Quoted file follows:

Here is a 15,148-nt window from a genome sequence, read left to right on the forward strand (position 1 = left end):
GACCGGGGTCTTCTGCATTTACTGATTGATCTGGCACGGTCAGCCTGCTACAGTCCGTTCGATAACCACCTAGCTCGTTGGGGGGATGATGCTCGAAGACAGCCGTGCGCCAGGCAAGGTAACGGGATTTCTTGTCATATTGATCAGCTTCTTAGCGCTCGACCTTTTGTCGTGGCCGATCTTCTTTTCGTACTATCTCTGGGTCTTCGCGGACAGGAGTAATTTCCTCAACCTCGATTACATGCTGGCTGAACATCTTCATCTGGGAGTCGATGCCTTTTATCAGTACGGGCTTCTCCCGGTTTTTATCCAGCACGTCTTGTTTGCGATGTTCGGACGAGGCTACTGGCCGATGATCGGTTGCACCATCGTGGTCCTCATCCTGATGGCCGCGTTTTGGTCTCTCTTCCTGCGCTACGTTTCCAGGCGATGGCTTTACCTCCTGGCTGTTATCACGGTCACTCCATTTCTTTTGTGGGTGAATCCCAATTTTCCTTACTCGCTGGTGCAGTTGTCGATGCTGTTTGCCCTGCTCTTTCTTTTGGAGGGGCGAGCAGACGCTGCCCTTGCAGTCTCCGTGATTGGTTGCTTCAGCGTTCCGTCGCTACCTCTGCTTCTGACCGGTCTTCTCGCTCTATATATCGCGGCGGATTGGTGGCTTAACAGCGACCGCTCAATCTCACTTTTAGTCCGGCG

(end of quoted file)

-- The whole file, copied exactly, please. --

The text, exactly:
Here is a 15,148-nt window from a genome sequence, read left to right on the forward strand (position 1 = left end):
GACCGGGGTCTTCTGCATTTACTGATTGATCTGGCACGGTCAGCCTGCTACAGTCCGTTCGATAACCACCTAGCTCGTTGGGGGGATGATGCTCGAAGACAGCCGTGCGCCAGGCAAGGTAACGGGATTTCTTGTCATATTGATCAGCTTCTTAGCGCTCGACCTTTTGTCGTGGCCGATCTTCTTTTCGTACTATCTCTGGGTCTTCGCGGACAGGAGTAATTTCCTCAACCTCGATTACATGCTGGCTGAACATCTTCATCTGGGAGTCGATGCCTTTTATCAGTACGGGCTTCTCCCGGTTTTTATCCAGCACGTCTTGTTTGCGATGTTCGGACGAGGCTACTGGCCGATGATCGGTTGCACCATCGTGGTCCTCATCCTGATGGCCGCGTTTTGGTCTCTCTTCCTGCGCTACGTTTCCAGGCGATGGCTTTACCTCCTGGCTGTTATCACGGTCACTCCATTTCTTTTGTGGGTGAATCCCAATTTTCCTTACTCGCTGGTGCAGTTGTCGATGCTGTTTGCCCTGCTCTTTCTTTTGGAGGGGCGAGCAGACGCTGCCCTTGCAGTCTCCGTGATTGGTTGCTTCAGCGTTCCGTCGCTACCTCTGCTTCTGACCGGTCTTCTCGCTCTATATATCGCGGCGGATTGGTGGCTTAACAGCGACCGCTCAATCTCACTTTTAGTCCGGCG